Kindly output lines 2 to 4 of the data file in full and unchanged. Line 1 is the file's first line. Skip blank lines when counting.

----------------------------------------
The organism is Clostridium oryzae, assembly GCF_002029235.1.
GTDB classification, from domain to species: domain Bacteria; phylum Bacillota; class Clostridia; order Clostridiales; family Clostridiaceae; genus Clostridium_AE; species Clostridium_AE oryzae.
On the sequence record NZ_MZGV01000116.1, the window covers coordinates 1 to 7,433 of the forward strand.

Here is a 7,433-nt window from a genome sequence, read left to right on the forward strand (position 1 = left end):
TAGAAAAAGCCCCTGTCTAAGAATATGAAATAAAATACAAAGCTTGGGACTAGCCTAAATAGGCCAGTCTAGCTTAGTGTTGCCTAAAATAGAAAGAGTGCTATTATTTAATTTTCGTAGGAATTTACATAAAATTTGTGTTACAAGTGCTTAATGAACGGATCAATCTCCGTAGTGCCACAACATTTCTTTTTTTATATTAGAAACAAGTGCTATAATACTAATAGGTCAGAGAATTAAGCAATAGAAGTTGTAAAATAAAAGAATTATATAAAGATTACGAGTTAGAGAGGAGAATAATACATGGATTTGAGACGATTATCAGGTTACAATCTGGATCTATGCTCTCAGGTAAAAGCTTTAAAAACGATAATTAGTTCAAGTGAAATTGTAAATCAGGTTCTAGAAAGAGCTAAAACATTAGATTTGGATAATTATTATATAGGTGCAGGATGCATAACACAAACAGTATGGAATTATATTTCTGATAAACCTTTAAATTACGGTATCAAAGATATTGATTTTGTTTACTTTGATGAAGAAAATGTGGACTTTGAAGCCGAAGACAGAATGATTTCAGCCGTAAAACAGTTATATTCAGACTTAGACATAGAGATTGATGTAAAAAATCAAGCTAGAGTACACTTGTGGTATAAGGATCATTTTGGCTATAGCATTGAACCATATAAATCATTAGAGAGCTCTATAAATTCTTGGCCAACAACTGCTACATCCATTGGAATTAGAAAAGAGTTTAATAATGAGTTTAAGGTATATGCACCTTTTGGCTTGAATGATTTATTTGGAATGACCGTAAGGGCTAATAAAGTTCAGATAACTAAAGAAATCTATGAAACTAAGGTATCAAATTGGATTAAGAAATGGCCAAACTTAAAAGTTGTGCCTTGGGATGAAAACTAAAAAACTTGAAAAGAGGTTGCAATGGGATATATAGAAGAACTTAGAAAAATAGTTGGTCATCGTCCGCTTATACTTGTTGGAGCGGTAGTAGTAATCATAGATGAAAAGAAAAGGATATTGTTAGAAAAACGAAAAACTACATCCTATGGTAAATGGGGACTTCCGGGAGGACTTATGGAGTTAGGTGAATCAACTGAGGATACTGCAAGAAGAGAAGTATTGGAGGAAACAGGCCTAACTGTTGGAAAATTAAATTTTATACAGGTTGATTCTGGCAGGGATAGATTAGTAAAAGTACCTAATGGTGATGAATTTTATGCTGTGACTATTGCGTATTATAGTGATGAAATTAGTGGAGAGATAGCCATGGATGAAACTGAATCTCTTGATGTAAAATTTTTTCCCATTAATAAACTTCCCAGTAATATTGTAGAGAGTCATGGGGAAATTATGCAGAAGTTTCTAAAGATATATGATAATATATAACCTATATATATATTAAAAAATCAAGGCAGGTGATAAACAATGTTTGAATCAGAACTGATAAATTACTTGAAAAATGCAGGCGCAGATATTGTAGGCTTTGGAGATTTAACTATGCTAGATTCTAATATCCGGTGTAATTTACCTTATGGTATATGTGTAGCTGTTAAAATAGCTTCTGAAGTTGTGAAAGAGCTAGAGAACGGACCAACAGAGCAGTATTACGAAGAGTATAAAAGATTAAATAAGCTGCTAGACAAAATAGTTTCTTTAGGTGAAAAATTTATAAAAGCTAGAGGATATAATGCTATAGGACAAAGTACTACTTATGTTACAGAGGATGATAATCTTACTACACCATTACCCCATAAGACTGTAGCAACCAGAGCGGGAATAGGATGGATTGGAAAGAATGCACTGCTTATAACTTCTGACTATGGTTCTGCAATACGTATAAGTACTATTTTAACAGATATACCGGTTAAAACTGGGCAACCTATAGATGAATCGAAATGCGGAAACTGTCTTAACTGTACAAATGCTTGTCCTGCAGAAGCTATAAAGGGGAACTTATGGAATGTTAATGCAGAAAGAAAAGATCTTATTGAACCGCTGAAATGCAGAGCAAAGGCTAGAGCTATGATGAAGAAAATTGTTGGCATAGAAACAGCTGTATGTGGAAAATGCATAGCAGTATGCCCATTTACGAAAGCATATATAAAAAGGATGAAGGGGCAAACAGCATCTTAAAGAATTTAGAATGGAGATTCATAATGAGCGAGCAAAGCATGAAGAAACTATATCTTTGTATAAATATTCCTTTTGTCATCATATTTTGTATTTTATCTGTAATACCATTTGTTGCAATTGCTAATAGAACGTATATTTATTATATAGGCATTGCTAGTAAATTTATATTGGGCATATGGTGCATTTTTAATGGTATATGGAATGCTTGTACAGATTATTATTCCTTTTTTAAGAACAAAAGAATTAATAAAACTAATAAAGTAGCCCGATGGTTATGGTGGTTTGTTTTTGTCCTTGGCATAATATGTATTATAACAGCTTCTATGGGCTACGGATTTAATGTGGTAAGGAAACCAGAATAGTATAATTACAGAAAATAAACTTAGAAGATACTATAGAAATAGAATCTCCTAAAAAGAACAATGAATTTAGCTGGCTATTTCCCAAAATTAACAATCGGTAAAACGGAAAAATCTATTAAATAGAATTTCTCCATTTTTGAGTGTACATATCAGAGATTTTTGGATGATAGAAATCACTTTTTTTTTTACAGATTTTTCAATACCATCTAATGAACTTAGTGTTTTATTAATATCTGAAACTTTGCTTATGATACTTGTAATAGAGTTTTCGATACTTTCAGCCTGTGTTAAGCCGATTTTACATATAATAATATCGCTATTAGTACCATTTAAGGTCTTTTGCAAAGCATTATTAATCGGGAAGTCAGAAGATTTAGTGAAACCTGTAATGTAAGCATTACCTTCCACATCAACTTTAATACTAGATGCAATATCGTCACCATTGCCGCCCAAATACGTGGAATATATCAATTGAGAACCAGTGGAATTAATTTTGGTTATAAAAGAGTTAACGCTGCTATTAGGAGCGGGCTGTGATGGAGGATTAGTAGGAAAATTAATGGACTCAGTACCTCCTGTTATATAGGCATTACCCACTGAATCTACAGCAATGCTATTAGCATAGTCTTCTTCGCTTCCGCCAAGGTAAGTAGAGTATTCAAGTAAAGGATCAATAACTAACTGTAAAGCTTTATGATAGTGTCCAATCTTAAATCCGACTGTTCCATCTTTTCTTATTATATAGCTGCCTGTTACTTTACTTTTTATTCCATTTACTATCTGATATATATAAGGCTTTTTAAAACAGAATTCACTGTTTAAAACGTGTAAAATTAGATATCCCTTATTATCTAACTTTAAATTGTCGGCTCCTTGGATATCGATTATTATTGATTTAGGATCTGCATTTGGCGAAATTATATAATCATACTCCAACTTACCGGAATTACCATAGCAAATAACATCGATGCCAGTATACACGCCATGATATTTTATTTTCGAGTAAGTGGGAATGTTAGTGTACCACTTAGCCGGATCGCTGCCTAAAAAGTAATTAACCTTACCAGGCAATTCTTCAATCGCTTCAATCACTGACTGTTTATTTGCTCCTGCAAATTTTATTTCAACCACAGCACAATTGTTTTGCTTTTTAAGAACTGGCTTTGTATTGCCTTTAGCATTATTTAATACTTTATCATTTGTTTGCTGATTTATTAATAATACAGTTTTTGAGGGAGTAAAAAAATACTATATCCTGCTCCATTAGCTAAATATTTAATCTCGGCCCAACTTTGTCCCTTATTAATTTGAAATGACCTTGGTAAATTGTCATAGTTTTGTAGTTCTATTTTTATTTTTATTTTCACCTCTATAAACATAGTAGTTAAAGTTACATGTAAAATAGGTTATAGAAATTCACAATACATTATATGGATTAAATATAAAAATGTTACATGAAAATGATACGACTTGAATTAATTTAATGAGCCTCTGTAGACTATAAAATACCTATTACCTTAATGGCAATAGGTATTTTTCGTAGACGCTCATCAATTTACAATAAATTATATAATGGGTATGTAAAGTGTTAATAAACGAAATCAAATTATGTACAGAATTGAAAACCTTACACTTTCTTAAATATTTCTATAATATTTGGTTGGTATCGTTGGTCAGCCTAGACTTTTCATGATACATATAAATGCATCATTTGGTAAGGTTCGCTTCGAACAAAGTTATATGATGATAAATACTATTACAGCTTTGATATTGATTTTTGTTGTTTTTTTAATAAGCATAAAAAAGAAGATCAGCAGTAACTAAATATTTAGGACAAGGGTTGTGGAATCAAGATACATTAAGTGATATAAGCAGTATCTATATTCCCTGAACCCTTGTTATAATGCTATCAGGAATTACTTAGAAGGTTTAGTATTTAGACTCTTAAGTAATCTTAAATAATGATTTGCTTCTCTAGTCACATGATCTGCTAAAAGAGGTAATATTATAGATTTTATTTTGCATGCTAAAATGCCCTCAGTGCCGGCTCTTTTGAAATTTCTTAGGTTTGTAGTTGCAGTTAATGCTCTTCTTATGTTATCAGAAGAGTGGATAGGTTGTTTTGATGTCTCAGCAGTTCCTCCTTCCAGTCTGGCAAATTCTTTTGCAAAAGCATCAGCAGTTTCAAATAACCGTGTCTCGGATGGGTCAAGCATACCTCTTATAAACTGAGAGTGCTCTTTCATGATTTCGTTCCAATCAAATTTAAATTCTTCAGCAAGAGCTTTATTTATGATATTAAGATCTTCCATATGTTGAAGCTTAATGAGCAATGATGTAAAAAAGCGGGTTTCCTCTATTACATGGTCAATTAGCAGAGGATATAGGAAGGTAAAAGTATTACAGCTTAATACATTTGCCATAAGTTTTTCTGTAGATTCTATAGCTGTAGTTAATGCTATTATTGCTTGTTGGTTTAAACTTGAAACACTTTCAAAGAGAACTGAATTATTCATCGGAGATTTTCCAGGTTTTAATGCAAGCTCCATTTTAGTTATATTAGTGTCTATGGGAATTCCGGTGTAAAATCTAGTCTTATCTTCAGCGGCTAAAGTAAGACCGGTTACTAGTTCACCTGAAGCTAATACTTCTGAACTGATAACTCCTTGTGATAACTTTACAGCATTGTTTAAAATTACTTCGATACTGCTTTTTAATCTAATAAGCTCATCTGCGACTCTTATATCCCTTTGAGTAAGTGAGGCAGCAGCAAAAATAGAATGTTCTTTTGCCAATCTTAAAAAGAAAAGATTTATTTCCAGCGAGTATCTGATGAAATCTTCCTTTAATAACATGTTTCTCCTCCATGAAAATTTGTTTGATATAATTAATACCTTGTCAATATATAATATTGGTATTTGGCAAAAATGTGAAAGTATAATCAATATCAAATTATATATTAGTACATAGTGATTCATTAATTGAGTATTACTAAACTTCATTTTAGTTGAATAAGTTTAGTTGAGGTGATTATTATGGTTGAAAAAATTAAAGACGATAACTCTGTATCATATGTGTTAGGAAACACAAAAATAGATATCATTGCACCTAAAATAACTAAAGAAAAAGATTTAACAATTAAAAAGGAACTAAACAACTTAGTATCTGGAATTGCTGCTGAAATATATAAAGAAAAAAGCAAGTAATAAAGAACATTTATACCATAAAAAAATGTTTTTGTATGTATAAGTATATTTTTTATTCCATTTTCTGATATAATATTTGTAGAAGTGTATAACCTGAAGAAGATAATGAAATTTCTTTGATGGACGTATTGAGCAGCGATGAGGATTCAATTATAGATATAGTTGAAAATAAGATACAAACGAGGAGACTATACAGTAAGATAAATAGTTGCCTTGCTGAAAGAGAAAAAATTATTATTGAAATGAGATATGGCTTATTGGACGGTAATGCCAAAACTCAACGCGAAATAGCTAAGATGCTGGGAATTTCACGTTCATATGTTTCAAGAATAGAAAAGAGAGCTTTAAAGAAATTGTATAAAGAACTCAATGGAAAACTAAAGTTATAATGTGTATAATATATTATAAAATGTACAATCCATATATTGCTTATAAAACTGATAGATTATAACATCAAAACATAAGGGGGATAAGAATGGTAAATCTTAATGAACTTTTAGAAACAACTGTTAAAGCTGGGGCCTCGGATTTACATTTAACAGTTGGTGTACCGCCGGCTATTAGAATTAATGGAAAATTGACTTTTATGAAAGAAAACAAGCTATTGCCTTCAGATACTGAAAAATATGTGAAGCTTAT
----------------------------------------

GTDB classification, from domain to species: domain Bacteria; phylum Bacillota; class Clostridia; order Clostridiales; family Clostridiaceae; genus Clostridium_AE; species Clostridium_AE oryzae.
On the sequence record NZ_MZGV01000116.1, the window covers coordinates 1 to 7,433 of the forward strand.

Here is a 7,433-nt window from a genome sequence, read left to right on the forward strand (position 1 = left end):